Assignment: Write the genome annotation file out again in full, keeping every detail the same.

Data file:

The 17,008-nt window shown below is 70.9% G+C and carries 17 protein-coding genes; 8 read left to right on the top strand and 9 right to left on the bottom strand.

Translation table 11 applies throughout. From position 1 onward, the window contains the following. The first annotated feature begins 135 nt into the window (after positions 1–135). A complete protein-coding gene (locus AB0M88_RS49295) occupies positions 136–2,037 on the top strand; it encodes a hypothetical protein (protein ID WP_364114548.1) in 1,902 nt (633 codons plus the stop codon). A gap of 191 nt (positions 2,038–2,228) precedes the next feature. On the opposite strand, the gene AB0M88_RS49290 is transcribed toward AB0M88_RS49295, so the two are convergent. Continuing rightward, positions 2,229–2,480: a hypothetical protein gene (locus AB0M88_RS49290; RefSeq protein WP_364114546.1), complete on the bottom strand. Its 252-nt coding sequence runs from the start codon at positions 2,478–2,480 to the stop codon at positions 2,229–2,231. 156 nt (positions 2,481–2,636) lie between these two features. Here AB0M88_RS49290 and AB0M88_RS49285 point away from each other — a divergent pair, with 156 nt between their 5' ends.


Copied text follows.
The 17,008-nt window shown below is 70.9% G+C and carries 17 protein-coding genes; 8 read left to right on the top strand and 9 right to left on the bottom strand.

Translation table 11 applies throughout. From position 1 onward, the window contains the following. The first annotated feature begins 135 nt into the window (after positions 1–135). A complete protein-coding gene (locus AB0M88_RS49295) occupies positions 136–2,037 on the top strand; it encodes a hypothetical protein (protein ID WP_364114548.1) in 1,902 nt (633 codons plus the stop codon). A gap of 191 nt (positions 2,038–2,228) precedes the next feature. On the opposite strand, the gene AB0M88_RS49290 is transcribed toward AB0M88_RS49295, so the two are convergent. Continuing rightward, positions 2,229–2,480: a hypothetical protein gene (locus AB0M88_RS49290; RefSeq protein WP_364114546.1), complete on the bottom strand. Its 252-nt coding sequence runs from the start codon at positions 2,478–2,480 to the stop codon at positions 2,229–2,231. 156 nt (positions 2,481–2,636) lie between these two features. Here AB0M88_RS49290 and AB0M88_RS49285 point away from each other — a divergent pair, with 156 nt between their 5' ends.